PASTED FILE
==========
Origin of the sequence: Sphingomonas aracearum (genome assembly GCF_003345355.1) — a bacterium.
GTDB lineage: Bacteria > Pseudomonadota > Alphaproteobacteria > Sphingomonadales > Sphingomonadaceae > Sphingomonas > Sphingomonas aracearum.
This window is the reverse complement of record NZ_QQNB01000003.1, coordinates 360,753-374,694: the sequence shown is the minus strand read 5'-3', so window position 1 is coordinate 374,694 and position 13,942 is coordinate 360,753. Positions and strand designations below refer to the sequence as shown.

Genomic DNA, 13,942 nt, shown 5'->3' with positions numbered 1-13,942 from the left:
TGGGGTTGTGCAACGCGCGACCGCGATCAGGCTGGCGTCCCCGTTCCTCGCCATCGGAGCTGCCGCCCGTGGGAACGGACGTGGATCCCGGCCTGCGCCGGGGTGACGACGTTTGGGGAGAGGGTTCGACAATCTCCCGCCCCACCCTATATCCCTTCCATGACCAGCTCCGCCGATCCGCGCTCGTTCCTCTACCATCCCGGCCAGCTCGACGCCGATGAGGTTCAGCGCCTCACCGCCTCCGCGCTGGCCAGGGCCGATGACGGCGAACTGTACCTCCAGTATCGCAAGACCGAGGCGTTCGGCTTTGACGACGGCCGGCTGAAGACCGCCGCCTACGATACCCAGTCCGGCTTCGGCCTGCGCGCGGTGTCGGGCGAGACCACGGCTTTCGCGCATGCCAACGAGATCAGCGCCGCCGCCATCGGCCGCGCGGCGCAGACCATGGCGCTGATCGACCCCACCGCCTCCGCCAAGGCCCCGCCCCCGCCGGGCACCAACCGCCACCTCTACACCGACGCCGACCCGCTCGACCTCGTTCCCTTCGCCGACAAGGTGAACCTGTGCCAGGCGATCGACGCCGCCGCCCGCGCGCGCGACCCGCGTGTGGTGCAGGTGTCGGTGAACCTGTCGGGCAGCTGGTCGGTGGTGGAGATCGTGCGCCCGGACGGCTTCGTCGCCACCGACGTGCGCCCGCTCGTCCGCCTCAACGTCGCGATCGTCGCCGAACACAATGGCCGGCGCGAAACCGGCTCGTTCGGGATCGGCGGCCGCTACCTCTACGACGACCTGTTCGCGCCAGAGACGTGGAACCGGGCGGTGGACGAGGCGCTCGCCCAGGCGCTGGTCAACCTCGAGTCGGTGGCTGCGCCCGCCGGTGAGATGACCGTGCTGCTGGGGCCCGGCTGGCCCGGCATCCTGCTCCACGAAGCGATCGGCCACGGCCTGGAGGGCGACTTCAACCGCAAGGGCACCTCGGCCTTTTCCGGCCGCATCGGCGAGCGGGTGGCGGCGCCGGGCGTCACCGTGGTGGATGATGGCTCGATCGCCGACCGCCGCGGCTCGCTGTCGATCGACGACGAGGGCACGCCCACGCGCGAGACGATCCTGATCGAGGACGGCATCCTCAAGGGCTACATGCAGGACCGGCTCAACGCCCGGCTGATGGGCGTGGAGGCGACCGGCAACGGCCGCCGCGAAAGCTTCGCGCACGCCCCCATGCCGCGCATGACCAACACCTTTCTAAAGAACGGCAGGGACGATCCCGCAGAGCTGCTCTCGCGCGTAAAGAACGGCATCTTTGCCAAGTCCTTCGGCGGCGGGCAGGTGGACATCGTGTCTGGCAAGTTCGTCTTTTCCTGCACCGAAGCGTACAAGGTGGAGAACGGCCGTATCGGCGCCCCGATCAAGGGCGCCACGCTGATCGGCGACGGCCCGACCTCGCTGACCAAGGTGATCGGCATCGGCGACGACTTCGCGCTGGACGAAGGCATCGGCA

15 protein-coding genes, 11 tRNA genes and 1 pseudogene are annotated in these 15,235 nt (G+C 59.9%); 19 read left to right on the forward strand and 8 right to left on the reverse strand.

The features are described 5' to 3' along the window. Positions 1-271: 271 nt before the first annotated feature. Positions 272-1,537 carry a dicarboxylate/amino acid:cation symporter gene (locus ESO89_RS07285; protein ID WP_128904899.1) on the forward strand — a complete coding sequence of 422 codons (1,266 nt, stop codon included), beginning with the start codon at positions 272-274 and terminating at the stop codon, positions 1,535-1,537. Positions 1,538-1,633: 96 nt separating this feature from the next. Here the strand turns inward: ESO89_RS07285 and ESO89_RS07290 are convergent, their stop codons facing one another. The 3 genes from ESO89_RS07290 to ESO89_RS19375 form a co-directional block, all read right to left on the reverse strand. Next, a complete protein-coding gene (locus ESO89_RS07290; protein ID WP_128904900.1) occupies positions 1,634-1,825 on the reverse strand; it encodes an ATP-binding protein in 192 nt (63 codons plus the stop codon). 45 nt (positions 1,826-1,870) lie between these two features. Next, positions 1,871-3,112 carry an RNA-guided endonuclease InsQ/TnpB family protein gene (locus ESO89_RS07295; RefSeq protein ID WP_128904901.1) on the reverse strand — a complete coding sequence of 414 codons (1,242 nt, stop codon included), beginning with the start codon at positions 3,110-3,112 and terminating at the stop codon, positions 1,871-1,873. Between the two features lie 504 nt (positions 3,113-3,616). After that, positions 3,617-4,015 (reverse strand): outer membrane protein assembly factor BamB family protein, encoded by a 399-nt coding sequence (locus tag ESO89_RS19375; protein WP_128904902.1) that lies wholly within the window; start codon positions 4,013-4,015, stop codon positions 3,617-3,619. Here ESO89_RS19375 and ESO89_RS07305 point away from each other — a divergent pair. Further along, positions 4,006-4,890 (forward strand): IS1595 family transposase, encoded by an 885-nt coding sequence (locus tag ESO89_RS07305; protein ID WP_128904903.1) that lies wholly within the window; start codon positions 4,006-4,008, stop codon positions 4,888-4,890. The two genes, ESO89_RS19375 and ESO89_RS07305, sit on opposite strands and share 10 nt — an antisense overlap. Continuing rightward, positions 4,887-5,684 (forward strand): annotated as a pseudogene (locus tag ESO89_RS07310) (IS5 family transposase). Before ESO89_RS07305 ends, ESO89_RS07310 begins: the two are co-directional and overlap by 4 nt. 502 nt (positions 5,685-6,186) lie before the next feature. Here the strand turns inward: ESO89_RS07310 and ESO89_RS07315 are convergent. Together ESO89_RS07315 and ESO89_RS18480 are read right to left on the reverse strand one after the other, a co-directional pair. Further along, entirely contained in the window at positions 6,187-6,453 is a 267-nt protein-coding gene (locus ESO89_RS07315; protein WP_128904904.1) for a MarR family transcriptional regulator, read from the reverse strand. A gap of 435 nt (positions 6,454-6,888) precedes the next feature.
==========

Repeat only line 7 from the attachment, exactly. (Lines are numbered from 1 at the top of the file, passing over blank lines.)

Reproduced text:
The features are described 5' to 3' along the window. Positions 1-271: 271 nt before the first annotated feature. Positions 272-1,537 carry a dicarboxylate/amino acid:cation symporter gene (locus ESO89_RS07285; protein ID WP_128904899.1) on the forward strand — a complete coding sequence of 422 codons (1,266 nt, stop codon included), beginning with the start codon at positions 272-274 and terminating at the stop codon, positions 1,535-1,537. Positions 1,538-1,633: 96 nt separating this feature from the next. Here the strand turns inward: ESO89_RS07285 and ESO89_RS07290 are convergent, their stop codons facing one another. The 3 genes from ESO89_RS07290 to ESO89_RS19375 form a co-directional block, all read right to left on the reverse strand. Next, a complete protein-coding gene (locus ESO89_RS07290; protein ID WP_128904900.1) occupies positions 1,634-1,825 on the reverse strand; it encodes an ATP-binding protein in 192 nt (63 codons plus the stop codon). 45 nt (positions 1,826-1,870) lie between these two features. Next, positions 1,871-3,112 carry an RNA-guided endonuclease InsQ/TnpB family protein gene (locus ESO89_RS07295; RefSeq protein ID WP_128904901.1) on the reverse strand — a complete coding sequence of 414 codons (1,242 nt, stop codon included), beginning with the start codon at positions 3,110-3,112 and terminating at the stop codon, positions 1,871-1,873. Between the two features lie 504 nt (positions 3,113-3,616). After that, positions 3,617-4,015 (reverse strand): outer membrane protein assembly factor BamB family protein, encoded by a 399-nt coding sequence (locus tag ESO89_RS19375; protein WP_128904902.1) that lies wholly within the window; start codon positions 4,013-4,015, stop codon positions 3,617-3,619. Here ESO89_RS19375 and ESO89_RS07305 point away from each other — a divergent pair. Further along, positions 4,006-4,890 (forward strand): IS1595 family transposase, encoded by an 885-nt coding sequence (locus tag ESO89_RS07305; protein ID WP_128904903.1) that lies wholly within the window; start codon positions 4,006-4,008, stop codon positions 4,888-4,890. The two genes, ESO89_RS19375 and ESO89_RS07305, sit on opposite strands and share 10 nt — an antisense overlap. Continuing rightward, positions 4,887-5,684 (forward strand): annotated as a pseudogene (locus tag ESO89_RS07310) (IS5 family transposase). Before ESO89_RS07305 ends, ESO89_RS07310 begins: the two are co-directional and overlap by 4 nt. 502 nt (positions 5,685-6,186) lie before the next feature. Here the strand turns inward: ESO89_RS07310 and ESO89_RS07315 are convergent. Together ESO89_RS07315 and ESO89_RS18480 are read right to left on the reverse strand one after the other, a co-directional pair. Further along, entirely contained in the window at positions 6,187-6,453 is a 267-nt protein-coding gene (locus ESO89_RS07315; protein WP_128904904.1) for a MarR family transcriptional regulator, read from the reverse strand. A gap of 435 nt (positions 6,454-6,888) precedes the next feature.